India installed 7.1 GW of renewable energy capacity in March


Rystad Energy’s latest data reveals monthly renewable energy installations in India surged to a record 7.1 GW in March 2024, more than doubling the previous record of 3.5 GW set in March 2022. Of the record 7.1 GW of renewable capacity added in March, more than 6.2 GW was new solar capacity—a significant addition considering the Jan-Dec. period of 2023 saw 7.5 GW of new solar installations.

The increase in RE installations in March helped India reach its highest-ever annual installed capacity of 18.5 GW for the fiscal year ending on March 31, 2024.

Rystad Energy stated that the [annual] growth in RE capacity was primarily driven by solar installations, which were up 23% on levels from the 2023 financial year, driven by the commissioning of numerous projects within India’s inter-state transmission system network and ultra-mega solar park schemes. In particular, states such as Gujarat, Rajasthan, Madhya Pradesh and Maharashtra have contributed to this expansion.

Notably, Adani Green, the renewable energy arm of Indian conglomerate Adani Group, made significant strides in the first quarter of 2024 by installing approximately 1.6 GW of solar capacity in the Kutch district of Gujarat. This initiative is part of a wider hybrid renewable energy park that will see up to 30 GW of combined solar and wind capacity installed in Khavda in the coming years.

While the recent increase in renewable capacity is encouraging, further boost in annual additions is imperative to meet the nation’s RE goal to achieve 500 GW of non-fossil fuel capacity by 2031-32. To achieve the 500 GW target, India must install around 30 GW of non-fossil fuel energy generation capacity annually, which includes solar PV, hydropower, onshore wind and nuclear energy.

“With the commencement of India’s general elections earlier this month, the country’s emphasis on renewable energy comes as no surprise. Despite ambitious climate goals to reduce carbon dioxide emissions, achieving them is only achievable if the country maintains the fervor witnessed in recent months. However, critical challenges persist: ensuring grid stability alongside the higher integration costs that come with introducing more renewable capacity. A strategic solution lies in balancing this clean energy embrace with targeted exports, enabling India’s growth visions for the power sector, without compromising national climate goals,” says Rohit Pradeep Patel, vice president of renewables and power research at Rystad Energy.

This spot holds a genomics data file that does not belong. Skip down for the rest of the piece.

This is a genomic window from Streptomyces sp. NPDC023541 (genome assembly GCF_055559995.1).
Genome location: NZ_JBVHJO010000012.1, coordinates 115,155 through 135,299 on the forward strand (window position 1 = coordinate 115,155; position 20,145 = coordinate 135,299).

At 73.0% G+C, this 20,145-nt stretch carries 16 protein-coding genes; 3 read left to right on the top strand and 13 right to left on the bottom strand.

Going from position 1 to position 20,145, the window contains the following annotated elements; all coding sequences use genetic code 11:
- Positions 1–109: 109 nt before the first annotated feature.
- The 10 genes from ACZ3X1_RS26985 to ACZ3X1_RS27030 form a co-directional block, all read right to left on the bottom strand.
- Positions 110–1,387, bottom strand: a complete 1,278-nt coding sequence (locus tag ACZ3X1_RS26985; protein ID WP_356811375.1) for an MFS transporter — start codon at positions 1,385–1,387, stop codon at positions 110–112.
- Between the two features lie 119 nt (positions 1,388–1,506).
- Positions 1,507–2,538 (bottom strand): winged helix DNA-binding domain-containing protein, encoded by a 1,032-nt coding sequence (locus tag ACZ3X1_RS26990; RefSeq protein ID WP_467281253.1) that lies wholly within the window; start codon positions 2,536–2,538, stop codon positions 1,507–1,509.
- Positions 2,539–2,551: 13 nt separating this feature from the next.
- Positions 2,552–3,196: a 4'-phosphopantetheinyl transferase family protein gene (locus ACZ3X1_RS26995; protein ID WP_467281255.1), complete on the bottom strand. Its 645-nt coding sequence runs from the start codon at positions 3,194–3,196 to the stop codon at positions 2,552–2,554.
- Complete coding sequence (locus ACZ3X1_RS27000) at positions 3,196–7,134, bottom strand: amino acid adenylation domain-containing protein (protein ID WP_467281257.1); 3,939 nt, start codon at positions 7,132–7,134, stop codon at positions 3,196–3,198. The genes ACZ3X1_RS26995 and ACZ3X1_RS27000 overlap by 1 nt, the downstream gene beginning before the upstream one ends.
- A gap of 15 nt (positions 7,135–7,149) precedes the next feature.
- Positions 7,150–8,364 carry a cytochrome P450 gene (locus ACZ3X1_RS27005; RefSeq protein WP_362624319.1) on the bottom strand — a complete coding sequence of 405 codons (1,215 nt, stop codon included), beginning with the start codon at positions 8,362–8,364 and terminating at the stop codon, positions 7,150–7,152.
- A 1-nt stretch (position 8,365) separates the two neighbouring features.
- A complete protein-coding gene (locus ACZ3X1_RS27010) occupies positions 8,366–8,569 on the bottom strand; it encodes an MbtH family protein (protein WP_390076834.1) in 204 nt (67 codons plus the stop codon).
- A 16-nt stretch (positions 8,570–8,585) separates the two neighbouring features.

On the supply chain side, the ramp-up of solar installations in India has created substantial demand for solar equipment.

Historically, Indian developers heavily relied on Chinese imports due to their competitive pricing over domestic manufacturers. In response, the Indian government introduced initiatives like the Production Linked Incentive (PLI) scheme to empower domestic manufacturers to boost their production capabilities, thus enhancing their price competitiveness to meet local demand. Additionally, governmental support measures like the Approved List of Models and Manufacturers (ALMM) mandate and the basic customs duty on imported solar modules further assisted in bolstering the domestic solar industry.

Supported by these measures, India’s solar panel production capacity hit 68 GW as of March 2024 and the nation started expanding its reach by exporting panels.

The US has emerged as a major export destination due to its high demand for solar energy and the potential for strong profit margins. The Uyghur Forced Labor Prevention Act (UFLPA) in the US also played a role in this shift towards Indian exports.

Despite millions of panels being shipped from India to the US, Indian manufacturers encounter stiff competition from their Southeast Asian counterparts who are able to lower their production costs by utilizing material inputs from China.

However, exports from India are expected to increase as the US imposes duties on panels from Southeast Asian counterparts, which are expected to be as high as 254% and set to be implemented from June 2024, making these panels significantly costlier than ones from India.

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